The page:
As U.S. hydrocarbon production continues growing at a rapid clip over the next few years, so will demand for midstream services, including storage, transportation, and processing. MarkWest Energy Partners (UNKNOWN:MWE.DL) finds itself well positioned to capitalize on these expected trends thanks to its leading position in Pennsylvania's Marcellus shale and Ohio's Utica shale, two rapidly growing resource plays.
Over the next couple of years, the partnership will greatly expand its processing and fractionating capacity in these two plays, which should provide a big boost to EBITDA and cash flow and allow for stronger per-unit distribution growth in the years ahead. Let's take a closer look.
Leading positions in Marcellus and Utica
MarkWest Energy Partners is a master limited partnership involved in the gathering, processing, fractionation, and transportation of natural gas, natural gas liquids, and crude oil in various U.S. regions, the including Southwest, Gulf Coast, and Northeast.
MarkWest has done a great job in recognizing the massive potential of leading shale plays such as the Marcellus and the Utica. Since 2008, the partnership has invested over $6 billion in the Marcellus and the Utica and is currently the largest processor in both plays -- a major competitive strength given the high and growing demand for processing capacity.
Though the largest portion of MarkWest's operating income has traditionally come from gathering and processing operations in the southwest, the company's Marcellus and Utica shale operations will account for much larger shares of total operating income in the years ahead. This year, the partnership forecasts the Marcellus to account for 47 % of total operating income and the Utica to account for 13%, while the Southwest will account for 31%.
Spending ramp-up to drive growth
Since its IPO, MarkWest has consistently executed on over $9 billion of organic growth projects and acquisitions that have driven 244% distribution growth over the period, or 11.6% compound annual growth. Going forward, a significant ramp up in capital spending should drive even stronger distribution growth.
This year, the partnership expects to spend between $1.8 billion and $2.3 billion on growth projects, with construction already under way at 19 major processing and fractionation projects. The vast majority of this spending will target expansion projects in the Marcellus and the Utica, with 67 % of the partnership's capital budget set aside for the Marcellus and 26% earmarked for the Utica.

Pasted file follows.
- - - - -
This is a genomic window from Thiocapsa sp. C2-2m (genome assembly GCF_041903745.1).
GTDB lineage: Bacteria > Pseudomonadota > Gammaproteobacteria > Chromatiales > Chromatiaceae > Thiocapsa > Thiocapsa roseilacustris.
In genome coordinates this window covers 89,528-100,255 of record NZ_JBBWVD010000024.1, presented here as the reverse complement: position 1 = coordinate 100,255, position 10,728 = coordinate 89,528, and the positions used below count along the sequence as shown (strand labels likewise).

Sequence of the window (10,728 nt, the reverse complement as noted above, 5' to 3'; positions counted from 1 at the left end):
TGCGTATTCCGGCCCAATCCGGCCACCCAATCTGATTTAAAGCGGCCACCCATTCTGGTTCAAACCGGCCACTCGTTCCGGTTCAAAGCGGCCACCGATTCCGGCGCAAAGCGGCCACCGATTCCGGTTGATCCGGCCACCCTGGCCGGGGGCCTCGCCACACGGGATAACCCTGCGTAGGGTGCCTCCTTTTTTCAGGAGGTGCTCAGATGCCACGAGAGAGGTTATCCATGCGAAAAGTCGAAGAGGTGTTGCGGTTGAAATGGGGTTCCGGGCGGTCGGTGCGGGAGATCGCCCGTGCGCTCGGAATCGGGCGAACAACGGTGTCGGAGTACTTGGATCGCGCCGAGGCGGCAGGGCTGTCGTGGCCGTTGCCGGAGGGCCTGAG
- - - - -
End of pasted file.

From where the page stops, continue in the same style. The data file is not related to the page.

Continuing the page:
With 10 processing plants in the Marcellus and Utica slated for completion this year, MarkWest expects to more than triple its total processing capacity from 2011 levels to 6 billion cubic feet per day by 2015. Since the company's revenues are based on contracted volumes, this should provide a big boost to EBITDA and distributable cash flow.
As these fee-based projects come online, they will also significantly increase the partnership's fee-based margin and further reduce its exposure to commodity prices. In the fourth quarter, MarkWest achieved a 65% fee-based margin, up 12% year-over-year, and expects more than 70% of its operating margin in 2014 to come from fee-based projects, which provides greater stability to cash flows.
Risk factors to consider
Despite MarkWest's leading position in the Marcellus and Utica and its strong prospects for distribution growth, investors should be aware of the partnership's reliance on equity issuances to fund growth -- a practice that has significantly hindered per-unit distribution growth. Investors should also note that MarkWest's distribution coverage ratio dipped to a worrying 0.94x last quarter.
To improve its distribution coverage ratio, the partnership will have to grow DCF at a faster rate than its distribution. To be fair, this scenario certainly looks achievable and MarkWest expects both DCF and DCF per unit to increase significantly over the next few years as it executes on its growth plans. It also expects to deliver per-unit distribution growth ranging from the high single digits to the mid-teens starting in 2015, which should alleviate investor concerns to some extent.
In addition to equity and debt financing, MarkWest also has access to a credit facility that matures in September 2017 with a borrowing capacity of $1.2 billion, which gives it additional liquidity to pursue its growth projects. Further, the partnership's long-term debt, which stood at $3.02 billion as of year-end 2013, doesn't mature until 2020 and beyond, by which time its growth projects will be generating plenty of cash to pay off that debt.
The bottom line
Overall, MarkWest appears poised for stronger per-unit distribution growth after 2015 once its slate of growth projects in the Marcellus and Utica begin to generate income. Though the company's distribution coverage ratio dipped to just under 1x last year, it should improve slightly this year as DCF grows. While MarkWest doesn't appear particularly cheap on a price to cash flow basis, it still may be a good income play on continued growth in the Marcellus shale.